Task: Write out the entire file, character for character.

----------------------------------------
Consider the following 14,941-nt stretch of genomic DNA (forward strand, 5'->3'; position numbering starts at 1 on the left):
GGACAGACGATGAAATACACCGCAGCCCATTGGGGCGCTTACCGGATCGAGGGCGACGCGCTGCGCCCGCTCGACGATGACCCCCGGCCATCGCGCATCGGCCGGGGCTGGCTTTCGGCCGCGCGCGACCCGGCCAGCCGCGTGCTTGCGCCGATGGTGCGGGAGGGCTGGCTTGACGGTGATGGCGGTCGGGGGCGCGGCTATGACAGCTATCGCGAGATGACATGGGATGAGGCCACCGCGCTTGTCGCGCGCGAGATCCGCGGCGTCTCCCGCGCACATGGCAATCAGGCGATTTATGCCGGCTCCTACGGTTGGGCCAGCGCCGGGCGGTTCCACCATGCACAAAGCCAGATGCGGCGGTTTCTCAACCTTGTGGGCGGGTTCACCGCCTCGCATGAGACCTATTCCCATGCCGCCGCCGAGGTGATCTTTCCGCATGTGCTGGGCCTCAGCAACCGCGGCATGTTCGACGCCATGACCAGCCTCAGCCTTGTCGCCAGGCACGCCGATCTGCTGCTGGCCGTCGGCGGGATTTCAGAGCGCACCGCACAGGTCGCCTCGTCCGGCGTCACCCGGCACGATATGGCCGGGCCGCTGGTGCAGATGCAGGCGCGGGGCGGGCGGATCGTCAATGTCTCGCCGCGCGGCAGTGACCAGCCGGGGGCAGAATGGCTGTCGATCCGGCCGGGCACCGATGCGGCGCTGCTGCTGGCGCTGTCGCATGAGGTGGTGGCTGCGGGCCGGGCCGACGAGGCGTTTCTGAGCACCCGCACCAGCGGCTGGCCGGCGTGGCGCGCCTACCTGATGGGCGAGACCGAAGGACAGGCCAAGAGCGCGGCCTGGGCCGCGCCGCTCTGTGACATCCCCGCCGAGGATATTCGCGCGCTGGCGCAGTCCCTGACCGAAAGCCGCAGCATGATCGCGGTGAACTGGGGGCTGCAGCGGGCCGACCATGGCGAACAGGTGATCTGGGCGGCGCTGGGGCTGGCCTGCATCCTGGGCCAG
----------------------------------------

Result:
Consider the following 14,941-nt stretch of genomic DNA (forward strand, 5'->3'; position numbering starts at 1 on the left):
GGACAGACGATGAAATACACCGCAGCCCATTGGGGCGCTTACCGGATCGAGGGCGACGCGCTGCGCCCGCTCGACGATGACCCCCGGCCATCGCGCATCGGCCGGGGCTGGCTTTCGGCCGCGCGCGACCCGGCCAGCCGCGTGCTTGCGCCGATGGTGCGGGAGGGCTGGCTTGACGGTGATGGCGGTCGGGGGCGCGGCTATGACAGCTATCGCGAGATGACATGGGATGAGGCCACCGCGCTTGTCGCGCGCGAGATCCGCGGCGTCTCCCGCGCACATGGCAATCAGGCGATTTATGCCGGCTCCTACGGTTGGGCCAGCGCCGGGCGGTTCCACCATGCACAAAGCCAGATGCGGCGGTTTCTCAACCTTGTGGGCGGGTTCACCGCCTCGCATGAGACCTATTCCCATGCCGCCGCCGAGGTGATCTTTCCGCATGTGCTGGGCCTCAGCAACCGCGGCATGTTCGACGCCATGACCAGCCTCAGCCTTGTCGCCAGGCACGCCGATCTGCTGCTGGCCGTCGGCGGGATTTCAGAGCGCACCGCACAGGTCGCCTCGTCCGGCGTCACCCGGCACGATATGGCCGGGCCGCTGGTGCAGATGCAGGCGCGGGGCGGGCGGATCGTCAATGTCTCGCCGCGCGGCAGTGACCAGCCGGGGGCAGAATGGCTGTCGATCCGGCCGGGCACCGATGCGGCGCTGCTGCTGGCGCTGTCGCATGAGGTGGTGGCTGCGGGCCGGGCCGACGAGGCGTTTCTGAGCACCCGCACCAGCGGCTGGCCGGCGTGGCGCGCCTACCTGATGGGCGAGACCGAAGGACAGGCCAAGAGCGCGGCCTGGGCCGCGCCGCTCTGTGACATCCCCGCCGAGGATATTCGCGCGCTGGCGCAGTCCCTGACCGAAAGCCGCAGCATGATCGCGGTGAACTGGGGGCTGCAGCGGGCCGACCATGGCGAACAGGTGATCTGGGCGGCGCTGGGGCTGGCCTGCATCCTGGGCCAG